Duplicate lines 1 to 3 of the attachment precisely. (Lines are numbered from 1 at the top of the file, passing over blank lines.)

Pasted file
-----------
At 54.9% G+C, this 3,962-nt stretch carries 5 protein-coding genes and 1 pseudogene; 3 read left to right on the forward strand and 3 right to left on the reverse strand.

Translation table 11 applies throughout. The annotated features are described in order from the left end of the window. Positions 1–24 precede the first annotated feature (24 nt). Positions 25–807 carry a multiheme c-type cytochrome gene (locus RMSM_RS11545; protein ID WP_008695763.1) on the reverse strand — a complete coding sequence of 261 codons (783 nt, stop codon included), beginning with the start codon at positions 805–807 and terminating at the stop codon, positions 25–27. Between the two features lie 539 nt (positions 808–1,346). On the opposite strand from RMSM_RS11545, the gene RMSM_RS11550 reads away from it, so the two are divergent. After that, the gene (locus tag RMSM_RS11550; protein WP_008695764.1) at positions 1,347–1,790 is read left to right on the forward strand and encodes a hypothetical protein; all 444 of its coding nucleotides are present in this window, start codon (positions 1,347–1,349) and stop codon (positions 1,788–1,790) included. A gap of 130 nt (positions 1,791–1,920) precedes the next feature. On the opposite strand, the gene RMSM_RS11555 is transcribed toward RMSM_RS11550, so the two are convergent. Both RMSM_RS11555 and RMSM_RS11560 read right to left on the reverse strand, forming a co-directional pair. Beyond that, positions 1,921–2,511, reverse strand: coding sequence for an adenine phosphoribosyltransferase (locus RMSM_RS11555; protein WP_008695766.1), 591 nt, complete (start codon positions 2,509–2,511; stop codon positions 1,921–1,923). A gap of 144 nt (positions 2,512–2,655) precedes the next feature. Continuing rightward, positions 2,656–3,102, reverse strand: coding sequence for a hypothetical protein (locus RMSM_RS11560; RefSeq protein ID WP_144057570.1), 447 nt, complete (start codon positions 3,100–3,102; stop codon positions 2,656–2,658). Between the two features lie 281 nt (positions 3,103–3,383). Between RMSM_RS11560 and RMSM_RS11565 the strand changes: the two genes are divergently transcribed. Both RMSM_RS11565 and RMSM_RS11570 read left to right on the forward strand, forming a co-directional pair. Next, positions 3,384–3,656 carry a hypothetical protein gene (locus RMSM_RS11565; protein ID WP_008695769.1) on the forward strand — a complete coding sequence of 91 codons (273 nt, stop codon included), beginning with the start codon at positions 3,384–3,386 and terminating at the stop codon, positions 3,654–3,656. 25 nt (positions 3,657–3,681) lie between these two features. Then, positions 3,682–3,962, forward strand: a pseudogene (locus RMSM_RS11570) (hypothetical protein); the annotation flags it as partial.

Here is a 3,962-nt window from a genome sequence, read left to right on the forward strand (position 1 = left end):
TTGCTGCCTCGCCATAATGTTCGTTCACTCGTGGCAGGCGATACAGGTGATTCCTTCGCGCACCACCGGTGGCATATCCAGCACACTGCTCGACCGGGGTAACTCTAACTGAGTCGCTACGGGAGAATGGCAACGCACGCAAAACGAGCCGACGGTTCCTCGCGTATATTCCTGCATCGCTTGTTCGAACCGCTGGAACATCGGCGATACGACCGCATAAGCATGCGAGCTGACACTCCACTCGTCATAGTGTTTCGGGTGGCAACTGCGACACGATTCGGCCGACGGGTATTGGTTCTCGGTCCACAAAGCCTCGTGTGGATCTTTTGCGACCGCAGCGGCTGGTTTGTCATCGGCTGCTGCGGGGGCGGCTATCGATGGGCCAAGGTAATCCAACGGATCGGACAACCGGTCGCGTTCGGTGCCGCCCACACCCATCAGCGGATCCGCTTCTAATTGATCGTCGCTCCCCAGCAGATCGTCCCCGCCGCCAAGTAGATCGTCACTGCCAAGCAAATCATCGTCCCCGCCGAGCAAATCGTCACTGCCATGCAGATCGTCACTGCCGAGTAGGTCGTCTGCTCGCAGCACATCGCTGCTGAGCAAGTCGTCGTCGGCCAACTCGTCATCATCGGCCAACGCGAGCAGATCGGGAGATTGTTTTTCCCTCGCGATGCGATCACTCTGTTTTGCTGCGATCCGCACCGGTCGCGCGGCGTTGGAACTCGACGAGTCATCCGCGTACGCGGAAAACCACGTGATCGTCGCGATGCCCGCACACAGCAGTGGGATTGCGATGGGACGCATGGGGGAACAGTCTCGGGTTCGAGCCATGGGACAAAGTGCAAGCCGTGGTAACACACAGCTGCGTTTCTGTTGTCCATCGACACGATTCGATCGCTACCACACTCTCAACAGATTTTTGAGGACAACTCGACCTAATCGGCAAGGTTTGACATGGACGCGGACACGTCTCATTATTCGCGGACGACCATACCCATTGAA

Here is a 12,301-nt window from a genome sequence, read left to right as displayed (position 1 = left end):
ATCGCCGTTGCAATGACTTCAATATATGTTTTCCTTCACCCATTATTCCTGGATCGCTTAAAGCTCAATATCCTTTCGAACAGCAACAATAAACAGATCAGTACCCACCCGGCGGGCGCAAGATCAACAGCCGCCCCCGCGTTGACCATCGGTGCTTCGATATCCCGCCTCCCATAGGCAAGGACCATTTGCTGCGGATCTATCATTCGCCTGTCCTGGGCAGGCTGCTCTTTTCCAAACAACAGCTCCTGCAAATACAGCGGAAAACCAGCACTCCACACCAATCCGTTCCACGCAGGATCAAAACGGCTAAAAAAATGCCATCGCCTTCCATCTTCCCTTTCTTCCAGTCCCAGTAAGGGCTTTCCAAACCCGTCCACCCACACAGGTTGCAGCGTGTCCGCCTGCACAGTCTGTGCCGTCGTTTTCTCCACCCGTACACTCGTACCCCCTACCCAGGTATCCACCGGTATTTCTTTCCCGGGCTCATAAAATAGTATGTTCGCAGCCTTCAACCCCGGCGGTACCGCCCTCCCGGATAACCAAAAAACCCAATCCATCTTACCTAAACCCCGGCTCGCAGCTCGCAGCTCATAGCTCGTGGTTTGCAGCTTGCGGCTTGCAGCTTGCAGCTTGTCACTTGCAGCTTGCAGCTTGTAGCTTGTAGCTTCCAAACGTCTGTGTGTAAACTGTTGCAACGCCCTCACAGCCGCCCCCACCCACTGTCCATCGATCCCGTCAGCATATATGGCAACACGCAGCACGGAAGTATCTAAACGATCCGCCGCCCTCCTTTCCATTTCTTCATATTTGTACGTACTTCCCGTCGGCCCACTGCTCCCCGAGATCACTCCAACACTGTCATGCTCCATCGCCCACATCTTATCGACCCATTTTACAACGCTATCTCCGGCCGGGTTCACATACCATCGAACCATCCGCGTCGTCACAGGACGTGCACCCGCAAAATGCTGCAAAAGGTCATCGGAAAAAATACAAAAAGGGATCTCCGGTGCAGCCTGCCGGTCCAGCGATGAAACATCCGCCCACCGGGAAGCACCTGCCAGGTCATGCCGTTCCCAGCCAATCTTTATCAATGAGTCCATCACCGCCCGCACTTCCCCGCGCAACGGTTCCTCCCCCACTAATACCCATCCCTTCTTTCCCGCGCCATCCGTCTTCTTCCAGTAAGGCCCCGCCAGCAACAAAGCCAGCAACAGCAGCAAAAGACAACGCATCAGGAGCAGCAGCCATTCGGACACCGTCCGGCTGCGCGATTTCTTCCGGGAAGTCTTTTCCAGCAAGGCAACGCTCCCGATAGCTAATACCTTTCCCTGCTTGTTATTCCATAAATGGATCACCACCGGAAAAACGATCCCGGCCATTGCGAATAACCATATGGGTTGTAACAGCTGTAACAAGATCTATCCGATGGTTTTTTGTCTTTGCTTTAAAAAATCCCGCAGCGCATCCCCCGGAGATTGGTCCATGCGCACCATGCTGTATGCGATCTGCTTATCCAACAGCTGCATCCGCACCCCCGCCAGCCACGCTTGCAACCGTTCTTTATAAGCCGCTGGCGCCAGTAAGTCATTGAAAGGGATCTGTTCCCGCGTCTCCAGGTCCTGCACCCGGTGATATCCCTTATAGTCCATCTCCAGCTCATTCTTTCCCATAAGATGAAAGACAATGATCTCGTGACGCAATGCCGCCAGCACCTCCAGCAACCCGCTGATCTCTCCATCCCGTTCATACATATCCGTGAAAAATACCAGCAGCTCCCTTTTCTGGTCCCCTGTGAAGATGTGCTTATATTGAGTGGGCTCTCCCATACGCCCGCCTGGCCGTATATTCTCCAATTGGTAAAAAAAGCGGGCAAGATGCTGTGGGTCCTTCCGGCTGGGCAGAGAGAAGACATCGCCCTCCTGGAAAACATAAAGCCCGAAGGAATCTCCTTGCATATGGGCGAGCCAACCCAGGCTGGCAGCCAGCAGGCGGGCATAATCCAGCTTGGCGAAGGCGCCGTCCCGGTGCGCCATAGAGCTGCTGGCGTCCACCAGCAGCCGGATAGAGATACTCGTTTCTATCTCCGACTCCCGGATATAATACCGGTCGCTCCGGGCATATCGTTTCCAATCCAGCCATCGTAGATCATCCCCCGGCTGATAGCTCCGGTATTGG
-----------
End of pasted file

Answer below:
At 54.9% G+C, this 3,962-nt stretch carries 5 protein-coding genes and 1 pseudogene; 3 read left to right on the forward strand and 3 right to left on the reverse strand.

Translation table 11 applies throughout. The annotated features are described in order from the left end of the window. Positions 1–24 precede the first annotated feature (24 nt). Positions 25–807 carry a multiheme c-type cytochrome gene (locus RMSM_RS11545; protein ID WP_008695763.1) on the reverse strand — a complete coding sequence of 261 codons (783 nt, stop codon included), beginning with the start codon at positions 805–807 and terminating at the stop codon, positions 25–27. Between the two features lie 539 nt (positions 808–1,346). On the opposite strand from RMSM_RS11545, the gene RMSM_RS11550 reads away from it, so the two are divergent. After that, the gene (locus tag RMSM_RS11550; protein WP_008695764.1) at positions 1,347–1,790 is read left to right on the forward strand and encodes a hypothetical protein; all 444 of its coding nucleotides are present in this window, start codon (positions 1,347–1,349) and stop codon (positions 1,788–1,790) included. A gap of 130 nt (positions 1,791–1,920) precedes the next feature. On the opposite strand, the gene RMSM_RS11555 is transcribed toward RMSM_RS11550, so the two are convergent. Both RMSM_RS11555 and RMSM_RS11560 read right to left on the reverse strand, forming a co-directional pair. Beyond that, positions 1,921–2,511, reverse strand: coding sequence for an adenine phosphoribosyltransferase (locus RMSM_RS11555; protein WP_008695766.1), 591 nt, complete (start codon positions 2,509–2,511; stop codon positions 1,921–1,923). A gap of 144 nt (positions 2,512–2,655) precedes the next feature. Continuing rightward, positions 2,656–3,102, reverse strand: coding sequence for a hypothetical protein (locus RMSM_RS11560; RefSeq protein ID WP_144057570.1), 447 nt, complete (start codon positions 3,100–3,102; stop codon positions 2,656–2,658). Between the two features lie 281 nt (positions 3,103–3,383). Between RMSM_RS11560 and RMSM_RS11565 the strand changes: the two genes are divergently transcribed. Both RMSM_RS11565 and RMSM_RS11570 read left to right on the forward strand, forming a co-directional pair. Next, positions 3,384–3,656 carry a hypothetical protein gene (locus RMSM_RS11565; protein ID WP_008695769.1) on the forward strand — a complete coding sequence of 91 codons (273 nt, stop codon included), beginning with the start codon at positions 3,384–3,386 and terminating at the stop codon, positions 3,654–3,656. 25 nt (positions 3,657–3,681) lie between these two features. Then, positions 3,682–3,962, forward strand: a pseudogene (locus RMSM_RS11570) (hypothetical protein); the annotation flags it as partial.

Here is a 3,962-nt window from a genome sequence, read left to right on the forward strand (position 1 = left end):